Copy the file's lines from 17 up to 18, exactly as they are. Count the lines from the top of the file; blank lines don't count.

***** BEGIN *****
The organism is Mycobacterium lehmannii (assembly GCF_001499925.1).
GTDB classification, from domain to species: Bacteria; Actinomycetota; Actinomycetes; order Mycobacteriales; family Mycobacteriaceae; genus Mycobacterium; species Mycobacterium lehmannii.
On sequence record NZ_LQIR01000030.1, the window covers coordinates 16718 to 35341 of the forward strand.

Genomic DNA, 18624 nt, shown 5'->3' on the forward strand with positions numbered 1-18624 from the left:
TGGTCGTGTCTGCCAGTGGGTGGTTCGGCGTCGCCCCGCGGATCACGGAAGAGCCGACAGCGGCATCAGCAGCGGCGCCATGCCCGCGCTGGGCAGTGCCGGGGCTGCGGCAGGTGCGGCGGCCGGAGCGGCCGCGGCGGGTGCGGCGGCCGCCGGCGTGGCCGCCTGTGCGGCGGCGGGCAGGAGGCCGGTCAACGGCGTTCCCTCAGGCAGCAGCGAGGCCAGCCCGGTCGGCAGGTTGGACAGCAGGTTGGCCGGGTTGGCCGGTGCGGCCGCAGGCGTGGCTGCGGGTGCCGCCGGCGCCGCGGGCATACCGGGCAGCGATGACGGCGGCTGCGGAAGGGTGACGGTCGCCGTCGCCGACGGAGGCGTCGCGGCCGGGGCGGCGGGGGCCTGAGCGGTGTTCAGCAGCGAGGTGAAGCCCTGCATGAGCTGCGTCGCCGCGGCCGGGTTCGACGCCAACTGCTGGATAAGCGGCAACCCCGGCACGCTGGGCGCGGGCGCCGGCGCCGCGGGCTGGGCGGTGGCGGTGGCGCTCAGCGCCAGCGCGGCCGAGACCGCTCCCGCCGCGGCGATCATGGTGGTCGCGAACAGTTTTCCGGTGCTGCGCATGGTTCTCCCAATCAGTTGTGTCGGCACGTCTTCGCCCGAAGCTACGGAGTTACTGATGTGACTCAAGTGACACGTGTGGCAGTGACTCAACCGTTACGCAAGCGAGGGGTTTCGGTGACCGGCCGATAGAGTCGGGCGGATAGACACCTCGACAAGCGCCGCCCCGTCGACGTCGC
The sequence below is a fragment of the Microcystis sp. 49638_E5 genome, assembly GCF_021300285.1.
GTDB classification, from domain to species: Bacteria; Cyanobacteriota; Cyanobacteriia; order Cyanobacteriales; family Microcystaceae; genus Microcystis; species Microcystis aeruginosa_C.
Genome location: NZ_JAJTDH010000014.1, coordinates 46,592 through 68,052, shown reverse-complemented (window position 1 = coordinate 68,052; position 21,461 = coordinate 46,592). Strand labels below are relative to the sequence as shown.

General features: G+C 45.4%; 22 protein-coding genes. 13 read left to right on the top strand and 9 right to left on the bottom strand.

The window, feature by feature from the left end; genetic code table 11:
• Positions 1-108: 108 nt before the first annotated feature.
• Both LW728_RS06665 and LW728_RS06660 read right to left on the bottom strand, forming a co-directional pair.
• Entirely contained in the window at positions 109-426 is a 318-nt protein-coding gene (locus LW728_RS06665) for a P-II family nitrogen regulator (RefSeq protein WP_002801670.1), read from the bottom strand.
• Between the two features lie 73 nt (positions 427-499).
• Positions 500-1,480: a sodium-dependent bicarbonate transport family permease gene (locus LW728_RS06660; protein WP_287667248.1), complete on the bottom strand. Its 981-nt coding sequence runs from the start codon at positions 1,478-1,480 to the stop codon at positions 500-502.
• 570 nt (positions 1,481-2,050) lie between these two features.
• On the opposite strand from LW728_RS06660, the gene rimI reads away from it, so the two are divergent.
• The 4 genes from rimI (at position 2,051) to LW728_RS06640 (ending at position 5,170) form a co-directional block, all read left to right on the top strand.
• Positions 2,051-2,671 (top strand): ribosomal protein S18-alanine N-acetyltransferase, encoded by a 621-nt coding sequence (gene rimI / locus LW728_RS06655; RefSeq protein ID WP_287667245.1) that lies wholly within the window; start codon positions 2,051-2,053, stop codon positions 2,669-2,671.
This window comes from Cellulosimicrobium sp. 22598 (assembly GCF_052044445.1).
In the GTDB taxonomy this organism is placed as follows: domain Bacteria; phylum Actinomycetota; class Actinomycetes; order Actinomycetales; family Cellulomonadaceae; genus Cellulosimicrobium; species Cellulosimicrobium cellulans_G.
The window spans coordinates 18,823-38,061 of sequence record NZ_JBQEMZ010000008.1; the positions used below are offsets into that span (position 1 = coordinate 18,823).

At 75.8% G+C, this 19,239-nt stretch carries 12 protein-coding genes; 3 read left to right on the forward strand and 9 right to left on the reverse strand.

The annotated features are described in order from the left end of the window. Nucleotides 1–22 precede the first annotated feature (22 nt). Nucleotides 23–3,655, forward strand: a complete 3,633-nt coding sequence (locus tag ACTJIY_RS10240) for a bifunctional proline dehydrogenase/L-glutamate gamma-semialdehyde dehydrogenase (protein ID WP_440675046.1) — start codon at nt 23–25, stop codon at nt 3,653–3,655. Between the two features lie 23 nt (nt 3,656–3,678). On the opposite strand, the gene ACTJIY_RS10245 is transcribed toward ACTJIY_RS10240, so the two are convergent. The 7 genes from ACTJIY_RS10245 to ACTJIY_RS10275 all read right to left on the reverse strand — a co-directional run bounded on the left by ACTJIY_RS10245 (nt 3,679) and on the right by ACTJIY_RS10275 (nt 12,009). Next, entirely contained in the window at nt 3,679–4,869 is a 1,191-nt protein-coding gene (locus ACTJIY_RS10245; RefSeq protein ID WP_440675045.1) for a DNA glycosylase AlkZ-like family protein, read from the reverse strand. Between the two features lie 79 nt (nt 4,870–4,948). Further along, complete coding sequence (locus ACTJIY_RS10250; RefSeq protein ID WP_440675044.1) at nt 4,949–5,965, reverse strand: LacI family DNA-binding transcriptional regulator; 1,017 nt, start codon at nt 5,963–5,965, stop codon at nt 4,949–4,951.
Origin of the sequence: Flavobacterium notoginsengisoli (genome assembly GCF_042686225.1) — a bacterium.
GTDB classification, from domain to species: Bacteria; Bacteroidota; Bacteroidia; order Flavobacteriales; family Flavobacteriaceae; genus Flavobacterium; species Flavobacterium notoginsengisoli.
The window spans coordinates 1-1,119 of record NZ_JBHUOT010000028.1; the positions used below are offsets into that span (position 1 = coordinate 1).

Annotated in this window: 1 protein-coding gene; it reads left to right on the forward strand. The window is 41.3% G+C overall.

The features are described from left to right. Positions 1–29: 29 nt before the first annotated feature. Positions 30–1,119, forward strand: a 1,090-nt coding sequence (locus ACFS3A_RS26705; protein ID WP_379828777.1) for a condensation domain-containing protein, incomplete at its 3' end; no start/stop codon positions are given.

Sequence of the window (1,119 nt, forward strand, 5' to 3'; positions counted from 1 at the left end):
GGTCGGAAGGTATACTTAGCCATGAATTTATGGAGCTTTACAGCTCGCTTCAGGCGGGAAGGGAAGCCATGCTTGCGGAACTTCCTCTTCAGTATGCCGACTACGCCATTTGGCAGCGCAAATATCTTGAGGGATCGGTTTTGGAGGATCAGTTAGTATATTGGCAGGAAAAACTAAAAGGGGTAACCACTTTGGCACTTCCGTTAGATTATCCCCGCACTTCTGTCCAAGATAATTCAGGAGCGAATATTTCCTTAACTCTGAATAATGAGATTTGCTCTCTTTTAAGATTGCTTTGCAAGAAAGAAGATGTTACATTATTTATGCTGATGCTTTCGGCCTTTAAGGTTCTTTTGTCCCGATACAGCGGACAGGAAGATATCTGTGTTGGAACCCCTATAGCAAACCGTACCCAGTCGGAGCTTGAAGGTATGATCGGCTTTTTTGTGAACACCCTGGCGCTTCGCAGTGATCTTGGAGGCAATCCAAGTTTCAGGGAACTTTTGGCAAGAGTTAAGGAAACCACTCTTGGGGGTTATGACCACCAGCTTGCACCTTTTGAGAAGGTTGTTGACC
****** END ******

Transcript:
• On the opposite strand from LW728_RS06660, the gene rimI reads away from it, so the two are divergent.
• The 4 genes from rimI (at position 2,051) to LW728_RS06640 (ending at position 5,170) form a co-directional block, all read left to right on the top strand.